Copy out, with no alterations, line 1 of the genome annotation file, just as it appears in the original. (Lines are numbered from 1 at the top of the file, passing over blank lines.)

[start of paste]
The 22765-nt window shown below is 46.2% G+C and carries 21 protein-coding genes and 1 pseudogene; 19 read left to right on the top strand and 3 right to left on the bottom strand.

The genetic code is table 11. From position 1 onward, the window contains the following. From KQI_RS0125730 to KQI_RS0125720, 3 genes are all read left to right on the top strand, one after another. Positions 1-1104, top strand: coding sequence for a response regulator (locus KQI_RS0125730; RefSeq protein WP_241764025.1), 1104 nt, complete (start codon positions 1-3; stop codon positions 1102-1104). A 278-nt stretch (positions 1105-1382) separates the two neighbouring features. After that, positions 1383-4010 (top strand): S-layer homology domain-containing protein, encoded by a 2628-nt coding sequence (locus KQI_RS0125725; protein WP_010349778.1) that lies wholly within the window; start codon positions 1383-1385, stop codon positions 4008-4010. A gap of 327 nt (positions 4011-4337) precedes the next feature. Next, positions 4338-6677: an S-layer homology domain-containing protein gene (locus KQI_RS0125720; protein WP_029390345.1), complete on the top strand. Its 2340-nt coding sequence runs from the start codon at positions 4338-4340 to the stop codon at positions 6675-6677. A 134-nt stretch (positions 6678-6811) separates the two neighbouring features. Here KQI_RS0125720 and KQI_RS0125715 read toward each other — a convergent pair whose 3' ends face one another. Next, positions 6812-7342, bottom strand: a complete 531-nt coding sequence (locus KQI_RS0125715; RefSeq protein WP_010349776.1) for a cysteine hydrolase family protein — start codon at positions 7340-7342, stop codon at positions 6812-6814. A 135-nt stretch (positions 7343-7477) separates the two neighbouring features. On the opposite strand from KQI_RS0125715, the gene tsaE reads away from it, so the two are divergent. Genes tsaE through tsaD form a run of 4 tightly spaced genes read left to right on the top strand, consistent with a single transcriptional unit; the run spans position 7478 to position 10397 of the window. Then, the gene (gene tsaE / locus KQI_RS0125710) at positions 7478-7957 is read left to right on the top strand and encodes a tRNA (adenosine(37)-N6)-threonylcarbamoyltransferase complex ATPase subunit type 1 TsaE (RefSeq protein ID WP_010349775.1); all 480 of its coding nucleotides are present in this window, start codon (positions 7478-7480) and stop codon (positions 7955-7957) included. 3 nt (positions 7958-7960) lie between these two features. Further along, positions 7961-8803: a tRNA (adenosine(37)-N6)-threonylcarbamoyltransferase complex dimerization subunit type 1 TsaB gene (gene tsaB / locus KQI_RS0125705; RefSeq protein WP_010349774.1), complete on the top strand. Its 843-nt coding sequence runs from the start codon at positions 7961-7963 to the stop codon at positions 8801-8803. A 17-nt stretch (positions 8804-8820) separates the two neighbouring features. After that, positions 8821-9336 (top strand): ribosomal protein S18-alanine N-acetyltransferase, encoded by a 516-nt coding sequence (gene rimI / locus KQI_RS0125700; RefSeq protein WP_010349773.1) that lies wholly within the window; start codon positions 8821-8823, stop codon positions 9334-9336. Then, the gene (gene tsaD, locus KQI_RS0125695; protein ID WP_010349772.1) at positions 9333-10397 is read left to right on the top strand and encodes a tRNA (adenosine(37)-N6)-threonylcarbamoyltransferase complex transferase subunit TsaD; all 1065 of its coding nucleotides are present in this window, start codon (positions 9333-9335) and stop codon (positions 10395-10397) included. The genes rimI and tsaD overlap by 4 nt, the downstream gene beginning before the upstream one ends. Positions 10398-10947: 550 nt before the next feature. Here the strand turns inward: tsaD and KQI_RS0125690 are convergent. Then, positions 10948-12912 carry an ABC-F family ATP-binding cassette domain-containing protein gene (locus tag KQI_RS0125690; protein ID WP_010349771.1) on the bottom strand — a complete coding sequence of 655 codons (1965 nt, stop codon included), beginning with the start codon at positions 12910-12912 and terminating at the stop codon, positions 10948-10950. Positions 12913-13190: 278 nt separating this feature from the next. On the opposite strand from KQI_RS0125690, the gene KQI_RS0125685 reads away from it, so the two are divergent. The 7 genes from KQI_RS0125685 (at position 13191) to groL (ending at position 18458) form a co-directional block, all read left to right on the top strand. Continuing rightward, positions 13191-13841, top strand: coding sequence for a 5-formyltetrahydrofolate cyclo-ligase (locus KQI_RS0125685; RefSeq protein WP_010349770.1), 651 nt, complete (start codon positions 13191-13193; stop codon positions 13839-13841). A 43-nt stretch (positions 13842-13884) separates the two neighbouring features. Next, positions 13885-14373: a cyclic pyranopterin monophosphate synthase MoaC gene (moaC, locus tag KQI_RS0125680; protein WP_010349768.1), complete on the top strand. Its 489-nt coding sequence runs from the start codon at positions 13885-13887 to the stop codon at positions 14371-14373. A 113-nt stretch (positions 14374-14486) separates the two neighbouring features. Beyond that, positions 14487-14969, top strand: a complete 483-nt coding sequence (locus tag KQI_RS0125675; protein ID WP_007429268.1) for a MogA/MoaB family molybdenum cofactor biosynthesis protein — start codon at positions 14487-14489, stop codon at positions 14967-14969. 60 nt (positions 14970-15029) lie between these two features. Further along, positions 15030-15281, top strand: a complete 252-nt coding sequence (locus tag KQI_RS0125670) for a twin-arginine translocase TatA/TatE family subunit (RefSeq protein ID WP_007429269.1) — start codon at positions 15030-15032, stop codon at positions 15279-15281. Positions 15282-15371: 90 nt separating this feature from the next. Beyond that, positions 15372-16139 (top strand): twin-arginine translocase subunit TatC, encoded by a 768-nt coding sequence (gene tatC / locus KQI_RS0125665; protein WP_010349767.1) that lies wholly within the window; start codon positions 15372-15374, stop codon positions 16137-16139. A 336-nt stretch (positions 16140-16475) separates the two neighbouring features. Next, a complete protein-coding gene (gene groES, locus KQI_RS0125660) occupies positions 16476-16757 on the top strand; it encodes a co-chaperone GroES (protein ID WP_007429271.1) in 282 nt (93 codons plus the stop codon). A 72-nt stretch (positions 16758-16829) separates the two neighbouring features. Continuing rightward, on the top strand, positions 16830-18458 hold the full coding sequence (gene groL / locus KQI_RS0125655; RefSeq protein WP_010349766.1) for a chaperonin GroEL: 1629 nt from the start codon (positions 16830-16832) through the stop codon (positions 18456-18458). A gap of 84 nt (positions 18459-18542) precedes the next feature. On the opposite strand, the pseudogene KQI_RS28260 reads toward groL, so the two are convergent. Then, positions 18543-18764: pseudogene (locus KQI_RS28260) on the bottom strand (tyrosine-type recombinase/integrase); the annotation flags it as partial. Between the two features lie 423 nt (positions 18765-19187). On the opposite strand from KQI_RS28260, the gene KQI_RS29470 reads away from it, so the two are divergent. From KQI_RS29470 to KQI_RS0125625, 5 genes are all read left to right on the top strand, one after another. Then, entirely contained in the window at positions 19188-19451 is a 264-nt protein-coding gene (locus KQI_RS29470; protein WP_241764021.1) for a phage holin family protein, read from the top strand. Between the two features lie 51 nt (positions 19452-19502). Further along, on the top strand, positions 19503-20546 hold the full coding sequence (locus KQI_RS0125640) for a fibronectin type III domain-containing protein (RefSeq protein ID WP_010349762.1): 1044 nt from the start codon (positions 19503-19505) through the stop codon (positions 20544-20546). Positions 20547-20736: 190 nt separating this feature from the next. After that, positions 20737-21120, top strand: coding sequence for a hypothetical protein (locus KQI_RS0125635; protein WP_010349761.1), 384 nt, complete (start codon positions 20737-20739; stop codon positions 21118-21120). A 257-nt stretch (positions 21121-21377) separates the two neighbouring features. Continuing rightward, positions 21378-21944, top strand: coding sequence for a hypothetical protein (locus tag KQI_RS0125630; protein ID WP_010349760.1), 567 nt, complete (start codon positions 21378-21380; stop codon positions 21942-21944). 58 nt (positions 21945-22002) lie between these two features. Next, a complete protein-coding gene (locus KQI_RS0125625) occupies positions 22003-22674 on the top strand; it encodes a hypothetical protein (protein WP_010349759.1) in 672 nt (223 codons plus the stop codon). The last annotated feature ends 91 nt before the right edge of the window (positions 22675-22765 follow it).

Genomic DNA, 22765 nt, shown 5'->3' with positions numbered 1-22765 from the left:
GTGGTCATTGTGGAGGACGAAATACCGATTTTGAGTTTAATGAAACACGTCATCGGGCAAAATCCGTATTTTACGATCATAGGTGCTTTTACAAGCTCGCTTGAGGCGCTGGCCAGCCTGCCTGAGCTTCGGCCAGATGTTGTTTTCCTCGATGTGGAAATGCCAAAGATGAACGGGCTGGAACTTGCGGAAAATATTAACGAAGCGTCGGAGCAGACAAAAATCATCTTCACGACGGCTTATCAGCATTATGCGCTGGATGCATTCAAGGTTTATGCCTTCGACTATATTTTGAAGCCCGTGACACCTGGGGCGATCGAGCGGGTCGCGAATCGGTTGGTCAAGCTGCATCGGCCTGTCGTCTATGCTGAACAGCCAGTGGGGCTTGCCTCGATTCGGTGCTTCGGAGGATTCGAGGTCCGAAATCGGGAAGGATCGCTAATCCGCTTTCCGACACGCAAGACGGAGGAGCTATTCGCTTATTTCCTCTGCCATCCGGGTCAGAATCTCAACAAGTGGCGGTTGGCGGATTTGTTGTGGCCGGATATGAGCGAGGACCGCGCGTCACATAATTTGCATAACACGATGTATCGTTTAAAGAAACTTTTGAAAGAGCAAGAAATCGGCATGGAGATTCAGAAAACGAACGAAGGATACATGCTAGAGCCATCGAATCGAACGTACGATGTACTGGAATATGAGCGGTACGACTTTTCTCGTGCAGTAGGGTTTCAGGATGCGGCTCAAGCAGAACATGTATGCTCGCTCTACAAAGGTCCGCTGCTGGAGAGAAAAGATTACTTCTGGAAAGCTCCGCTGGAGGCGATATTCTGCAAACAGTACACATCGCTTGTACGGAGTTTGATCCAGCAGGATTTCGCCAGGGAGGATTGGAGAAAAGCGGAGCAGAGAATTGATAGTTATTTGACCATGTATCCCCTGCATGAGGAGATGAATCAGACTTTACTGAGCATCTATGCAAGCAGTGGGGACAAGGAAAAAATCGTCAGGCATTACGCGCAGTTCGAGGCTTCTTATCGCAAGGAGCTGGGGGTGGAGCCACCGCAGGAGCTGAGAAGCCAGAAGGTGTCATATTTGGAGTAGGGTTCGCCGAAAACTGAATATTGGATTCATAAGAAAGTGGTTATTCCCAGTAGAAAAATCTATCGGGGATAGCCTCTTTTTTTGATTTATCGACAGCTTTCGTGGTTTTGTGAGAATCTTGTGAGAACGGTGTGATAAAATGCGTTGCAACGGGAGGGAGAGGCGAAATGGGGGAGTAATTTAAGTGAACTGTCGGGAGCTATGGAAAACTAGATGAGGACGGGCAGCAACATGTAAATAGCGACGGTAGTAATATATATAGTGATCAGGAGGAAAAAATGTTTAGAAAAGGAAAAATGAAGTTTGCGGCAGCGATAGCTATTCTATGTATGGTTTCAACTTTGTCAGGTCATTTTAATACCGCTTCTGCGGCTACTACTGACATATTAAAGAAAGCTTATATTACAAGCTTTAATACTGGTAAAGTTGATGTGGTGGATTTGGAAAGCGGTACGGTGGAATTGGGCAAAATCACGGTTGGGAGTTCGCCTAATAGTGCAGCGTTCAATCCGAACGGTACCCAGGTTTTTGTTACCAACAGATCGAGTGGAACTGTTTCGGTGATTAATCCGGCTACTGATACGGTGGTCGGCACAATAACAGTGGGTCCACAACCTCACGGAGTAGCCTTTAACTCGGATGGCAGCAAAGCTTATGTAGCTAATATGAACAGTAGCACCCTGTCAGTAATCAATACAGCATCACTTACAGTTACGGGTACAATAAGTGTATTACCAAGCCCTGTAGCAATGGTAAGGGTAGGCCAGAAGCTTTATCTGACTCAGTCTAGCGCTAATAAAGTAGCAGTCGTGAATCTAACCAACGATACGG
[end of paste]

The 22765-nt window shown below is 46.2% G+C and carries 21 protein-coding genes and 1 pseudogene; 19 read left to right on the top strand and 3 right to left on the bottom strand.